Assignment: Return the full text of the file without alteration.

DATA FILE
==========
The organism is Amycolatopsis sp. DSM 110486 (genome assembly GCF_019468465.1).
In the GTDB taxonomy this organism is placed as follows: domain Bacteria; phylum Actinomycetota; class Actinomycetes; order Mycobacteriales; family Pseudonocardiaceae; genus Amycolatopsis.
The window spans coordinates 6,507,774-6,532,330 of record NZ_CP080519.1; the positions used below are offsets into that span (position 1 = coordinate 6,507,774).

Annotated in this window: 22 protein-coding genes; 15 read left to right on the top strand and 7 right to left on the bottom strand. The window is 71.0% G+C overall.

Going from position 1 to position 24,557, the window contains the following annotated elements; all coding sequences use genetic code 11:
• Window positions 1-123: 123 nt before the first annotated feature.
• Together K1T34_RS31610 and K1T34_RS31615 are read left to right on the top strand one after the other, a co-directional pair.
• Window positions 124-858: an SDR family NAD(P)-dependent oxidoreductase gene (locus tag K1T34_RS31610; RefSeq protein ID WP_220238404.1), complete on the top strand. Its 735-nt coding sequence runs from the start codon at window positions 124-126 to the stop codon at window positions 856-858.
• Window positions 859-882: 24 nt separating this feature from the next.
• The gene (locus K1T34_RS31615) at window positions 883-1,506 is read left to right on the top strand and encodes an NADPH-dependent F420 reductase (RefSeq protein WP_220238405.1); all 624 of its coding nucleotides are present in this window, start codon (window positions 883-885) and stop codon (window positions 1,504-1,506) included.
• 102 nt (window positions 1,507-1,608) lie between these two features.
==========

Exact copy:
The organism is Amycolatopsis sp. DSM 110486 (genome assembly GCF_019468465.1).
In the GTDB taxonomy this organism is placed as follows: domain Bacteria; phylum Actinomycetota; class Actinomycetes; order Mycobacteriales; family Pseudonocardiaceae; genus Amycolatopsis.
The window spans coordinates 6,507,774-6,532,330 of record NZ_CP080519.1; the positions used below are offsets into that span (position 1 = coordinate 6,507,774).

Annotated in this window: 22 protein-coding genes; 15 read left to right on the top strand and 7 right to left on the bottom strand. The window is 71.0% G+C overall.

Going from position 1 to position 24,557, the window contains the following annotated elements; all coding sequences use genetic code 11:
• Window positions 1-123: 123 nt before the first annotated feature.
• Together K1T34_RS31610 and K1T34_RS31615 are read left to right on the top strand one after the other, a co-directional pair.
• Window positions 124-858: an SDR family NAD(P)-dependent oxidoreductase gene (locus tag K1T34_RS31610; RefSeq protein ID WP_220238404.1), complete on the top strand. Its 735-nt coding sequence runs from the start codon at window positions 124-126 to the stop codon at window positions 856-858.
• Window positions 859-882: 24 nt separating this feature from the next.
• The gene (locus K1T34_RS31615) at window positions 883-1,506 is read left to right on the top strand and encodes an NADPH-dependent F420 reductase (RefSeq protein WP_220238405.1); all 624 of its coding nucleotides are present in this window, start codon (window positions 883-885) and stop codon (window positions 1,504-1,506) included.
• 102 nt (window positions 1,507-1,608) lie between these two features.